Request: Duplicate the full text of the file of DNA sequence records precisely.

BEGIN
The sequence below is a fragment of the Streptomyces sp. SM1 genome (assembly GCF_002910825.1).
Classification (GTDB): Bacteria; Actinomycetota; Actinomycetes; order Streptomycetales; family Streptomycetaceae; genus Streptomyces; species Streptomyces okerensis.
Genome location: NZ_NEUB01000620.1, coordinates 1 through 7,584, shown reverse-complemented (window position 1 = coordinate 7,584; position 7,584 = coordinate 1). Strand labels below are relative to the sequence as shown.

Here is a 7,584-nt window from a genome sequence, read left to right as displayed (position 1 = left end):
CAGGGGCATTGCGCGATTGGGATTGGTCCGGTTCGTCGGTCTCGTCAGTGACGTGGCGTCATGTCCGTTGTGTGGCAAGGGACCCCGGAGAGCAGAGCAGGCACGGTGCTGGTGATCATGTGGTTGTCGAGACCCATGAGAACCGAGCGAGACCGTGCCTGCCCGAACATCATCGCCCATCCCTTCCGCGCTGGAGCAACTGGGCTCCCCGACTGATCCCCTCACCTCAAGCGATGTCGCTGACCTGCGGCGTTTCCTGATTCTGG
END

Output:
The sequence below is a fragment of the Streptomyces sp. SM1 genome (assembly GCF_002910825.1).
Classification (GTDB): Bacteria; Actinomycetota; Actinomycetes; order Streptomycetales; family Streptomycetaceae; genus Streptomyces; species Streptomyces okerensis.
Genome location: NZ_NEUB01000620.1, coordinates 1 through 7,584, shown reverse-complemented (window position 1 = coordinate 7,584; position 7,584 = coordinate 1). Strand labels below are relative to the sequence as shown.

Here is a 7,584-nt window from a genome sequence, read left to right as displayed (position 1 = left end):
CAGGGGCATTGCGCGATTGGGATTGGTCCGGTTCGTCGGTCTCGTCAGTGACGTGGCGTCATGTCCGTTGTGTGGCAAGGGACCCCGGAGAGCAGAGCAGGCACGGTGCTGGTGATCATGTGGTTGTCGAGACCCATGAGAACCGAGCGAGACCGTGCCTGCCCGAACATCATCGCCCATCCCTTCCGCGCTGGAGCAACTGGGCTCCCCGACTGATCCCCTCACCTCAAGCGATGTCGCTGACCTGCGGCGTTTCCTGATTCTGG